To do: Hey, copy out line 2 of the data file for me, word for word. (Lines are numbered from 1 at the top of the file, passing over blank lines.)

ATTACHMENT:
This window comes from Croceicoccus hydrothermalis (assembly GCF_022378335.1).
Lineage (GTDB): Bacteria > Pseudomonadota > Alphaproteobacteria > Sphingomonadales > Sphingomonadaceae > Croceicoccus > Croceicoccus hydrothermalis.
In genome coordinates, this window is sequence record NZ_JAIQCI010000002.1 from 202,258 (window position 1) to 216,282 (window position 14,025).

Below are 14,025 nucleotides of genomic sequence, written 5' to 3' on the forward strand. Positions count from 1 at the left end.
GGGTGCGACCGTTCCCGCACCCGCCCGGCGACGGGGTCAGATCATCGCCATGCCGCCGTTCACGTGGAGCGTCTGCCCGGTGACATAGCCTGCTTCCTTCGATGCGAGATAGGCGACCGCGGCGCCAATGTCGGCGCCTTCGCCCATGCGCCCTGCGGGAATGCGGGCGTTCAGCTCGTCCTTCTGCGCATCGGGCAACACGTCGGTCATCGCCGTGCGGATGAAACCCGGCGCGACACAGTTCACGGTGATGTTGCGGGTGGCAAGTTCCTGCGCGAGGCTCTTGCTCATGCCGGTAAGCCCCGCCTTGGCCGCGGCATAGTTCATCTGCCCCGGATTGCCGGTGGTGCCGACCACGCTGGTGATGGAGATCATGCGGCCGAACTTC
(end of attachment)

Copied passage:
Lineage (GTDB): Bacteria > Pseudomonadota > Alphaproteobacteria > Sphingomonadales > Sphingomonadaceae > Croceicoccus > Croceicoccus hydrothermalis.